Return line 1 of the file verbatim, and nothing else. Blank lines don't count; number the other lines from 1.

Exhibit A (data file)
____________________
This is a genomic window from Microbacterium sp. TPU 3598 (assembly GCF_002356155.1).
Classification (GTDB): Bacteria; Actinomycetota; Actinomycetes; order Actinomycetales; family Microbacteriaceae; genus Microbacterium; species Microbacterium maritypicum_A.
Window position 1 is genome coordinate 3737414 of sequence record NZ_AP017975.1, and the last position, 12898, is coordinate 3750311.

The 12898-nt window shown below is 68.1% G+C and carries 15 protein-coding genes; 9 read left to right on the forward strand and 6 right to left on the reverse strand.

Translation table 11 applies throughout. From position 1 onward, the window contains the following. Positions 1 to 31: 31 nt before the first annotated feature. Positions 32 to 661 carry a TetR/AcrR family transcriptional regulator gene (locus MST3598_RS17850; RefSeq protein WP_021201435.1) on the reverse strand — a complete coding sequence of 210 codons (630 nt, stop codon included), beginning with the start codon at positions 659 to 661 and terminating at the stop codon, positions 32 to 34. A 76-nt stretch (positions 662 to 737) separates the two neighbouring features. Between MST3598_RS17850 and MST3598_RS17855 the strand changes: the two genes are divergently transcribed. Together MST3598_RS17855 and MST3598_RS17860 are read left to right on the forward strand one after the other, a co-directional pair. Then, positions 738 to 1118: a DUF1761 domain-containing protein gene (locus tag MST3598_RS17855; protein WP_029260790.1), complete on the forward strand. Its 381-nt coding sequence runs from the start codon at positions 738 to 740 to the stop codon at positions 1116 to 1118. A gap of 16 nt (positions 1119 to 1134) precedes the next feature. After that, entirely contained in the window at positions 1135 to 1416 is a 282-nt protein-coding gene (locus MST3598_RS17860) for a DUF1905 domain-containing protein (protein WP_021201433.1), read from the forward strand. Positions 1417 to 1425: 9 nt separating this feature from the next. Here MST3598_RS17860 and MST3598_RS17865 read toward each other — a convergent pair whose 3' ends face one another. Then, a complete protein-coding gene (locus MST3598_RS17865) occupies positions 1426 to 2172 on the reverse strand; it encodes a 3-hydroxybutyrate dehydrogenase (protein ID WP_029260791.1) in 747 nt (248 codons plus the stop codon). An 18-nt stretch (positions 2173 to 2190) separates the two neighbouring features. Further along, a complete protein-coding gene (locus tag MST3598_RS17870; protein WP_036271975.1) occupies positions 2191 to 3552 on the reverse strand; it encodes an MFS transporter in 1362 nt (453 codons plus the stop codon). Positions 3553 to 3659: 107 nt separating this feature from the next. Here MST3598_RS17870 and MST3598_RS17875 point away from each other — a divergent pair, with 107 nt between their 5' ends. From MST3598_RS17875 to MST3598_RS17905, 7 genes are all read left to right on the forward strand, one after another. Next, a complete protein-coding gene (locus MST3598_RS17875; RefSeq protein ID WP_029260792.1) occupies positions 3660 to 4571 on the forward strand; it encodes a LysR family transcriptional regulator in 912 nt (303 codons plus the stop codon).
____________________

This is a genomic window from Microbacterium sp. TPU 3598 (assembly GCF_002356155.1).